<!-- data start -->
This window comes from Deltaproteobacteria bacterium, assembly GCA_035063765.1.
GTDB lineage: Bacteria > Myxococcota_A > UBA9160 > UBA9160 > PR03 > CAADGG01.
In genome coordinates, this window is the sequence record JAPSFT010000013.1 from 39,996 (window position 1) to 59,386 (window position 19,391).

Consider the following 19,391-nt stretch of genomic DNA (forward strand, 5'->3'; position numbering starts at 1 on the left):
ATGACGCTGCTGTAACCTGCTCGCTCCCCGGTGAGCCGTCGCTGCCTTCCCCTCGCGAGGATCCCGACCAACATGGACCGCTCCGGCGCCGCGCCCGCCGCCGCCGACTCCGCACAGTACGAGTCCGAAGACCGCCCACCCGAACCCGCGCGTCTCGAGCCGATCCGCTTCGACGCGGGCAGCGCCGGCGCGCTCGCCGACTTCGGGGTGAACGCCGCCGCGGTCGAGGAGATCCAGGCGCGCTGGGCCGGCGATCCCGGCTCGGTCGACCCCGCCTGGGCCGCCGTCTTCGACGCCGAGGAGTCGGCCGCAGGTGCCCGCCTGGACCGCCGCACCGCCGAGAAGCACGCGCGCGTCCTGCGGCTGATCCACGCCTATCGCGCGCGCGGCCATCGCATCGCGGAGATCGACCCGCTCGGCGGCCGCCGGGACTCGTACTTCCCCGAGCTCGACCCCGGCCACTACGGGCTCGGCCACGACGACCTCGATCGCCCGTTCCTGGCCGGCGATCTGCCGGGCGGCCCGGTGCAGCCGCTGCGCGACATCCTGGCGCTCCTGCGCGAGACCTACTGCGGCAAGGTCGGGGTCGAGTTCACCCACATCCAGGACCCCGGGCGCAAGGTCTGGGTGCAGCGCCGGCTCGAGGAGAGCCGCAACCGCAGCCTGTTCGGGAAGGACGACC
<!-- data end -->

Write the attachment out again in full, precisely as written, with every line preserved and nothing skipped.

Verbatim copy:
This window comes from Deltaproteobacteria bacterium, assembly GCA_035063765.1.
GTDB lineage: Bacteria > Myxococcota_A > UBA9160 > UBA9160 > PR03 > CAADGG01.
In genome coordinates, this window is the sequence record JAPSFT010000013.1 from 39,996 (window position 1) to 59,386 (window position 19,391).

Consider the following 19,391-nt stretch of genomic DNA (forward strand, 5'->3'; position numbering starts at 1 on the left):
ATGACGCTGCTGTAACCTGCTCGCTCCCCGGTGAGCCGTCGCTGCCTTCCCCTCGCGAGGATCCCGACCAACATGGACCGCTCCGGCGCCGCGCCCGCCGCCGCCGACTCCGCACAGTACGAGTCCGAAGACCGCCCACCCGAACCCGCGCGTCTCGAGCCGATCCGCTTCGACGCGGGCAGCGCCGGCGCGCTCGCCGACTTCGGGGTGAACGCCGCCGCGGTCGAGGAGATCCAGGCGCGCTGGGCCGGCGATCCCGGCTCGGTCGACCCCGCCTGGGCCGCCGTCTTCGACGCCGAGGAGTCGGCCGCAGGTGCCCGCCTGGACCGCCGCACCGCCGAGAAGCACGCGCGCGTCCTGCGGCTGATCCACGCCTATCGCGCGCGCGGCCATCGCATCGCGGAGATCGACCCGCTCGGCGGCCGCCGGGACTCGTACTTCCCCGAGCTCGACCCCGGCCACTACGGGCTCGGCCACGACGACCTCGATCGCCCGTTCCTGGCCGGCGATCTGCCGGGCGGCCCGGTGCAGCCGCTGCGCGACATCCTGGCGCTCCTGCGCGAGACCTACTGCGGCAAGGTCGGGGTCGAGTTCACCCACATCCAGGACCCCGGGCGCAAGGTCTGGGTGCAGCGCCGGCTCGAGGAGAGCCGCAACCGCAGCCTGTTCGGGAAGGACGACC